THE PARENTS: Lisa Browne, 27, and Christopher Browne, 31, of West Mount Airy

THE CHILD: Jude Mambo, born November 28, 2017

HOW THEY DECORATED THE NURSERY: Ash-gray to complement their light-brown upstairs walls, with scripted panels that include a verse from "Jude," Chapter 1: "Now unto him that is able to keep you from falling …"

Yes, they'd taken the five-hour birth class and the moving-through-labor class from Blossoming Bellies. Lisa had practically memorized the affirmations from Spotify and YouTube: "This is like a wave moving through your body," she murmured when her contractions got fierce. "Two hundred and fifty-five women around the world are giving birth right this minute," she told herself.

But she hadn't prepared for the moment when push came to shove.

"OK, here's how you're going to do it," the midwife coached. "Take a giant breath. When you're pushing, don't let out your breath."

Lisa's first effort didn't budge the baby. But when she bore down harder, he began to crown. "My baby! His head!" Chris yelped. Less than 30 minutes later, the midwife moved aside, and Chris caught his son bare-handed.

The baby's sex wasn't a surprise; they'd held a gender reveal party in July at Allens Lane Park, with chalk-filled footballs stealthily ordered by the grandparents. "We kicked the footballs, they exploded, and they were blue," Chris says. "I got chalk all over myself."

No one had been shocked, either, when the couple announced their pregnancy — FaceTiming with Lisa's sister and mother in England; sharing the news with Chris' family on Easter Sunday.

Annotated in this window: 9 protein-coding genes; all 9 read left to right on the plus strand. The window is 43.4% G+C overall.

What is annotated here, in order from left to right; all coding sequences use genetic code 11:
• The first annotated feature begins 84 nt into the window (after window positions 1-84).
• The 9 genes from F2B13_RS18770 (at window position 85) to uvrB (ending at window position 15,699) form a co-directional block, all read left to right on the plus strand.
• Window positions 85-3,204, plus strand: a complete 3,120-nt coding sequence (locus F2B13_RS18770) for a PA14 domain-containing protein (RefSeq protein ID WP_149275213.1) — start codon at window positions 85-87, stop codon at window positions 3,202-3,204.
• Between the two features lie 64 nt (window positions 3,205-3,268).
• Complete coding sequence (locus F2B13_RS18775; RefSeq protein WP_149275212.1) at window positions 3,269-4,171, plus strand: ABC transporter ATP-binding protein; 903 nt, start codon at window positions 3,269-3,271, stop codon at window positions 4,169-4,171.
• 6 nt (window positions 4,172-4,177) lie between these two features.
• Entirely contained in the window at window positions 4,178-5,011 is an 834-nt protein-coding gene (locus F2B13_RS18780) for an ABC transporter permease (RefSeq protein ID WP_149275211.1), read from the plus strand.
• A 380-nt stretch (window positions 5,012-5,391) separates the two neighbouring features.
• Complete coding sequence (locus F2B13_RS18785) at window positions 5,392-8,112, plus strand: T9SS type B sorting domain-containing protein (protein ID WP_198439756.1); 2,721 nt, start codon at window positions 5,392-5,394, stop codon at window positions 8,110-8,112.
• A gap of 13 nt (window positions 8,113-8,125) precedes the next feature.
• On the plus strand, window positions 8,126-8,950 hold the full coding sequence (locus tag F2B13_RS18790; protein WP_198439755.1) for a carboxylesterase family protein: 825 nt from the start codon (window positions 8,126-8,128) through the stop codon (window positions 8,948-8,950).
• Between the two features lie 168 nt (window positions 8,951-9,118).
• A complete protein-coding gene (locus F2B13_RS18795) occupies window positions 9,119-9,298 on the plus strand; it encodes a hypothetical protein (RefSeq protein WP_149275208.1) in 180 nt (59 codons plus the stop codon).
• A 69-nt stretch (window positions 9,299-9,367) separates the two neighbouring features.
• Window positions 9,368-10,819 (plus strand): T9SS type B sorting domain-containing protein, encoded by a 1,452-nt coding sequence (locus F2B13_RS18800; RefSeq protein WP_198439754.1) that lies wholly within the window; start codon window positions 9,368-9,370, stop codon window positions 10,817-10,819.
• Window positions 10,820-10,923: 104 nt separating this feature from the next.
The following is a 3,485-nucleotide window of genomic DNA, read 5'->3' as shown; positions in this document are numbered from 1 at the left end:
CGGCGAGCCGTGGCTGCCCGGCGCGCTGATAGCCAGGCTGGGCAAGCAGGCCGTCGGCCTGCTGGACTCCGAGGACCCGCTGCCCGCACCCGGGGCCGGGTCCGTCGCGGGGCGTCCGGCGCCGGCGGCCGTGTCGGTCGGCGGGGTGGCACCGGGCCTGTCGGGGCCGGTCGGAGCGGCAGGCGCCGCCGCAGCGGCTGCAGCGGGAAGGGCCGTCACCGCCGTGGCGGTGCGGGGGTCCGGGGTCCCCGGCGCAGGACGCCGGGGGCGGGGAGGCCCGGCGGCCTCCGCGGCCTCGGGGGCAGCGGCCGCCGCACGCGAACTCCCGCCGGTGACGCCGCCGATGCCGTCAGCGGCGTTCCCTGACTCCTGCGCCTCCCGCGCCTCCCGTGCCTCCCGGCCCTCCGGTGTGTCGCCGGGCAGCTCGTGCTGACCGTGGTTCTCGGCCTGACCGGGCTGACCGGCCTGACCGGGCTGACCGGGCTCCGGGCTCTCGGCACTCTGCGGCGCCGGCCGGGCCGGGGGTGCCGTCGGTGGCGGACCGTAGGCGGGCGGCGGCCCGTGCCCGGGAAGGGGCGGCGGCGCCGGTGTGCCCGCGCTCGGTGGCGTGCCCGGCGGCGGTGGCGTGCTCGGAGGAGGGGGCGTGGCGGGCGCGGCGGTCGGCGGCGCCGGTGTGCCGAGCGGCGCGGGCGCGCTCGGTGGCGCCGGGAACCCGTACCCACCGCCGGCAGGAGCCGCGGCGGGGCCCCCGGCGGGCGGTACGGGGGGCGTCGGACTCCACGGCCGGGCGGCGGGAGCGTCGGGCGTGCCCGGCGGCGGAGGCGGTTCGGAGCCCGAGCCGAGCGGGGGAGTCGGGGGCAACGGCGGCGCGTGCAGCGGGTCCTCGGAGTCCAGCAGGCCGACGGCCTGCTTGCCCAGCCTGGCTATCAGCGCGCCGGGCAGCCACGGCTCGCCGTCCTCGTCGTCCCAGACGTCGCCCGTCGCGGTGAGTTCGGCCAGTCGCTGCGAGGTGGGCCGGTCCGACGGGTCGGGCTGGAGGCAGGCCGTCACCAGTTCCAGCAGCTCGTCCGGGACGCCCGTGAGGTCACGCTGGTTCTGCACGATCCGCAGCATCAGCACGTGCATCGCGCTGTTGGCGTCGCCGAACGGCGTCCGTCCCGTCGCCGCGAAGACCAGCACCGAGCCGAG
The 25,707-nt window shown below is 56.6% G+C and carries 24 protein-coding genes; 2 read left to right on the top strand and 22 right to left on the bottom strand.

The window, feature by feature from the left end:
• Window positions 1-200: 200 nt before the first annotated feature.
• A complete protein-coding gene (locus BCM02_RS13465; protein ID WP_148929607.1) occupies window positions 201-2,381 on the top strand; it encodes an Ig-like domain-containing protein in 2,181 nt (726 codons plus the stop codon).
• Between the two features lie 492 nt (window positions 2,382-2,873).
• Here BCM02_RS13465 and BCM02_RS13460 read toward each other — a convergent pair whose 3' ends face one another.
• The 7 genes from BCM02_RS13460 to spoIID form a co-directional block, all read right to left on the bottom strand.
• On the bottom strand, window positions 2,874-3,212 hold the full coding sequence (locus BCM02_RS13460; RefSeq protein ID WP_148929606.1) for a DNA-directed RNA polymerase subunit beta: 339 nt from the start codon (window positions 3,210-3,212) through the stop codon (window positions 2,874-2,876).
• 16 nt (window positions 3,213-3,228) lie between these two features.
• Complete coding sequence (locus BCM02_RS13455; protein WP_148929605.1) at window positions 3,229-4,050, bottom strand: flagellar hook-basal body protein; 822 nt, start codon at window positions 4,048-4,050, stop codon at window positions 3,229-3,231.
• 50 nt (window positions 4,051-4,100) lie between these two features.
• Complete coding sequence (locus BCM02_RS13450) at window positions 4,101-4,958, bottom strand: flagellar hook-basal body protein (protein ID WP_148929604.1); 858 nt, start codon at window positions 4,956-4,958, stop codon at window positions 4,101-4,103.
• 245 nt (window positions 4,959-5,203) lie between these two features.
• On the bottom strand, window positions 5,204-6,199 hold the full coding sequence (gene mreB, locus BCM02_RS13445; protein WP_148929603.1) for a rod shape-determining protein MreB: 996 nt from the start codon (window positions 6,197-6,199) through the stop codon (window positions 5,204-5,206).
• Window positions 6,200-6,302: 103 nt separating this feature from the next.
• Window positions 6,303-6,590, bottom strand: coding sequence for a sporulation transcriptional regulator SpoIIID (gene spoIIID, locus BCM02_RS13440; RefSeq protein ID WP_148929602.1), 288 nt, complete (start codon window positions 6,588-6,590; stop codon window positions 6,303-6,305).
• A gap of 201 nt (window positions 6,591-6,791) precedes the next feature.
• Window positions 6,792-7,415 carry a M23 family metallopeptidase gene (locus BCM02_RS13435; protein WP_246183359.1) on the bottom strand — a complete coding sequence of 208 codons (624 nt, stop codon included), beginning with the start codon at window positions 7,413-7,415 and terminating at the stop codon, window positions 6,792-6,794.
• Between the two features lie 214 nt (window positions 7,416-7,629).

Chris asked his relatives to gather on the steps for a group picture. Without telling them, he hit the "record video" button on his phone. "One … two … three … Now say, 'Lisa's going to have a baby!' " The camera caught their looks of startled joy.

It was no secret that Lisa was baby-crazy. After all, she was the woman who invariably made eye contact with infants on the street, the one who came to the United States from South Africa as an au pair, then went on to study early-childhood education in college.

"I was used to returning babies to their parents at the end of babysitting or having them for a weekend," she says. "I thought it would be nice to have our own little human who didn't have to go back."

Chris wanted kids, too, though he felt wary of parenting with an in-house "expert" who had studied infant development and early-childhood education. "Being in a marriage with somebody like that was a little intimidating," he says.

Their first meeting, in 2010, was also a bit jarring; both showed up late for a cleanup day at their church, only to find that prompt parishioners had already done the work and left the building.

"Would you like a ride home?" Chris asked Lisa.

"No," she said, then turned and left.

"I had been [in the U.S.] about four months," Lisa explains. "This was a whole new world for me, and I was very skeptical." But she continued to see Chris — in the choir, at Wednesday night Bible study classes — and gradually developed a crush.